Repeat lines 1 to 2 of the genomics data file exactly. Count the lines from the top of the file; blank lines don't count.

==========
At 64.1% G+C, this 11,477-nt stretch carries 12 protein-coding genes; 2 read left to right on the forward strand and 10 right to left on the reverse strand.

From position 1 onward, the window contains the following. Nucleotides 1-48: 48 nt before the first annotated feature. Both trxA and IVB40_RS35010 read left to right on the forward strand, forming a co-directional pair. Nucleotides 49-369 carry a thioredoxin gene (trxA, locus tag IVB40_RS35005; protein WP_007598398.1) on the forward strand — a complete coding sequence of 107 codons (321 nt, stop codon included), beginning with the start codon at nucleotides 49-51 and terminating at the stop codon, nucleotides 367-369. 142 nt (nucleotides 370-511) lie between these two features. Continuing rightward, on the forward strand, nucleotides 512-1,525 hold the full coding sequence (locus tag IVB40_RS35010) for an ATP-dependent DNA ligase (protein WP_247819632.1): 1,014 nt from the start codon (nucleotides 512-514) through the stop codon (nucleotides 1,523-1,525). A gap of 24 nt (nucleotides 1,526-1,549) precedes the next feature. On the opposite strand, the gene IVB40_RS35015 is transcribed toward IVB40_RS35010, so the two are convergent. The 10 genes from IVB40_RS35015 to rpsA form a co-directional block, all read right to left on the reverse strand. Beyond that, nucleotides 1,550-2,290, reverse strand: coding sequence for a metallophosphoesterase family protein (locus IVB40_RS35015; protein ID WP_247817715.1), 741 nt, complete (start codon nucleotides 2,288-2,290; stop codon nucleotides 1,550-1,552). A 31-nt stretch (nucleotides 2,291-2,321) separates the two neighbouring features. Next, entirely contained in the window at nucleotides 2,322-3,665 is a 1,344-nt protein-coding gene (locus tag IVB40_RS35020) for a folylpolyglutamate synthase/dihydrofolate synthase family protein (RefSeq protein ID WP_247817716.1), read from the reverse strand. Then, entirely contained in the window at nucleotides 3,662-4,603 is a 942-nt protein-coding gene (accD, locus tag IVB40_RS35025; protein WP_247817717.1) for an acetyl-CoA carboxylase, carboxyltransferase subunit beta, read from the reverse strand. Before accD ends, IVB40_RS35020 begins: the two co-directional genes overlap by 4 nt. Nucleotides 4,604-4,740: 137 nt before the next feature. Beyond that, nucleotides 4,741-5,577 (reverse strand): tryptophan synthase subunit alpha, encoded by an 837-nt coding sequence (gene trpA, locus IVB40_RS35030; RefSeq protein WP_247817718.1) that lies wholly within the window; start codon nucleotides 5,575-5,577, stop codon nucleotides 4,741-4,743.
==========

At 64.1% G+C, this 11,477-nt stretch carries 12 protein-coding genes; 2 read left to right on the forward strand and 10 right to left on the reverse strand.

From position 1 onward, the window contains the following. Nucleotides 1-48: 48 nt before the first annotated feature. Both trxA and IVB40_RS35010 read left to right on the forward strand, forming a co-directional pair. Nucleotides 49-369 carry a thioredoxin gene (trxA, locus tag IVB40_RS35005; protein WP_007598398.1) on the forward strand — a complete coding sequence of 107 codons (321 nt, stop codon included), beginning with the start codon at nucleotides 49-51 and terminating at the stop codon, nucleotides 367-369. 142 nt (nucleotides 370-511) lie between these two features. Continuing rightward, on the forward strand, nucleotides 512-1,525 hold the full coding sequence (locus tag IVB40_RS35010) for an ATP-dependent DNA ligase (protein WP_247819632.1): 1,014 nt from the start codon (nucleotides 512-514) through the stop codon (nucleotides 1,523-1,525). A gap of 24 nt (nucleotides 1,526-1,549) precedes the next feature. On the opposite strand, the gene IVB40_RS35015 is transcribed toward IVB40_RS35010, so the two are convergent. The 10 genes from IVB40_RS35015 to rpsA form a co-directional block, all read right to left on the reverse strand. Beyond that, nucleotides 1,550-2,290, reverse strand: coding sequence for a metallophosphoesterase family protein (locus IVB40_RS35015; protein ID WP_247817715.1), 741 nt, complete (start codon nucleotides 2,288-2,290; stop codon nucleotides 1,550-1,552). A 31-nt stretch (nucleotides 2,291-2,321) separates the two neighbouring features. Next, entirely contained in the window at nucleotides 2,322-3,665 is a 1,344-nt protein-coding gene (locus tag IVB40_RS35020) for a folylpolyglutamate synthase/dihydrofolate synthase family protein (RefSeq protein ID WP_247817716.1), read from the reverse strand. Then, entirely contained in the window at nucleotides 3,662-4,603 is a 942-nt protein-coding gene (accD, locus tag IVB40_RS35025; protein WP_247817717.1) for an acetyl-CoA carboxylase, carboxyltransferase subunit beta, read from the reverse strand. Before accD ends, IVB40_RS35020 begins: the two co-directional genes overlap by 4 nt. Nucleotides 4,604-4,740: 137 nt before the next feature. Beyond that, nucleotides 4,741-5,577 (reverse strand): tryptophan synthase subunit alpha, encoded by an 837-nt coding sequence (gene trpA, locus IVB40_RS35030; RefSeq protein WP_247817718.1) that lies wholly within the window; start codon nucleotides 5,575-5,577, stop codon nucleotides 4,741-4,743.